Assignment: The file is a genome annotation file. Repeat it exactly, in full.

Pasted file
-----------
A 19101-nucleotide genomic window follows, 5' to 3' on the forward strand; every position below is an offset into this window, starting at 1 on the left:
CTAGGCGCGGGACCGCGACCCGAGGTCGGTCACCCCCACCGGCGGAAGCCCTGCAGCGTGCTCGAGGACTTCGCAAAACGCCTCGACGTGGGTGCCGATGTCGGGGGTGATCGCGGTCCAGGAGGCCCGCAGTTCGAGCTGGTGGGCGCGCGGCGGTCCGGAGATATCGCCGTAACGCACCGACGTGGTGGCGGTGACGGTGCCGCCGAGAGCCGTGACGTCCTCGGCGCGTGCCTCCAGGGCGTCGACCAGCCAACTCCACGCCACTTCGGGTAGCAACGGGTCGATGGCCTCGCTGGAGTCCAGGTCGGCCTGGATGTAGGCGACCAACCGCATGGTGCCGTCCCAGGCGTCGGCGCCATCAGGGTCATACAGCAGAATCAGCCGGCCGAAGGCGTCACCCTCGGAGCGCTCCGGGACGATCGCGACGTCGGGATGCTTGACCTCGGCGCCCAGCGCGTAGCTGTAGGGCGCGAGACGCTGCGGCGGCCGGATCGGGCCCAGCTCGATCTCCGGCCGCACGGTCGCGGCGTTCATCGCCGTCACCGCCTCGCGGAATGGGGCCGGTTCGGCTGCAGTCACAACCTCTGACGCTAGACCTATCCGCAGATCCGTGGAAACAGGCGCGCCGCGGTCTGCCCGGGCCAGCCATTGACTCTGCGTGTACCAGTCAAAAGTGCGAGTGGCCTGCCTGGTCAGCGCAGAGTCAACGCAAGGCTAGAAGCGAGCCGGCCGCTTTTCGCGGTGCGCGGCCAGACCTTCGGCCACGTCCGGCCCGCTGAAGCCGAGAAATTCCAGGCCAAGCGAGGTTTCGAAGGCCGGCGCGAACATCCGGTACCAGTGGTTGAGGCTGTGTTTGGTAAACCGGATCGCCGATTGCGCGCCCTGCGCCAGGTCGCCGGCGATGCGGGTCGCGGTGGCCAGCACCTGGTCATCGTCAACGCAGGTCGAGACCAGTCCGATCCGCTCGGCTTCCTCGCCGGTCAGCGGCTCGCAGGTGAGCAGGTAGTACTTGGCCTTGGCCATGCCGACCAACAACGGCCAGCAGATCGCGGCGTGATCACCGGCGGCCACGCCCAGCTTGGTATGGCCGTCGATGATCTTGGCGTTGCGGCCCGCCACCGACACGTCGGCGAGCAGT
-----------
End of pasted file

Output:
A 19101-nucleotide genomic window follows, 5' to 3' on the forward strand; every position below is an offset into this window, starting at 1 on the left:
CTAGGCGCGGGACCGCGACCCGAGGTCGGTCACCCCCACCGGCGGAAGCCCTGCAGCGTGCTCGAGGACTTCGCAAAACGCCTCGACGTGGGTGCCGATGTCGGGGGTGATCGCGGTCCAGGAGGCCCGCAGTTCGAGCTGGTGGGCGCGCGGCGGTCCGGAGATATCGCCGTAACGCACCGACGTGGTGGCGGTGACGGTGCCGCCGAGAGCCGTGACGTCCTCGGCGCGTGCCTCCAGGGCGTCGACCAGCCAACTCCACGCCACTTCGGGTAGCAACGGGTCGATGGCCTCGCTGGAGTCCAGGTCGGCCTGGATGTAGGCGACCAACCGCATGGTGCCGTCCCAGGCGTCGGCGCCATCAGGGTCATACAGCAGAATCAGCCGGCCGAAGGCGTCACCCTCGGAGCGCTCCGGGACGATCGCGACGTCGGGATGCTTGACCTCGGCGCCCAGCGCGTAGCTGTAGGGCGCGAGACGCTGCGGCGGCCGGATCGGGCCCAGCTCGATCTCCGGCCGCACGGTCGCGGCGTTCATCGCCGTCACCGCCTCGCGGAATGGGGCCGGTTCGGCTGCAGTCACAACCTCTGACGCTAGACCTATCCGCAGATCCGTGGAAACAGGCGCGCCGCGGTCTGCCCGGGCCAGCCATTGACTCTGCGTGTACCAGTCAAAAGTGCGAGTGGCCTGCCTGGTCAGCGCAGAGTCAACGCAAGGCTAGAAGCGAGCCGGCCGCTTTTCGCGGTGCGCGGCCAGACCTTCGGCCACGTCCGGCCCGCTGAAGCCGAGAAATTCCAGGCCAAGCGAGGTTTCGAAGGCCGGCGCGAACATCCGGTACCAGTGGTTGAGGCTGTGTTTGGTAAACCGGATCGCCGATTGCGCGCCCTGCGCCAGGTCGCCGGCGATGCGGGTCGCGGTGGCCAGCACCTGGTCATCGTCAACGCAGGTCGAGACCAGTCCGATCCGCTCGGCTTCCTCGCCGGTCAGCGGCTCGCAGGTGAGCAGGTAGTACTTGGCCTTGGCCATGCCGACCAACAACGGCCAGCAGATCGCGGCGTGATCACCGGCGGCCACGCCCAGCTTGGTATGGCCGTCGATGATCTTGGCGTTGCGGCCCGCCACCGACACGTCGGCGAGCAGT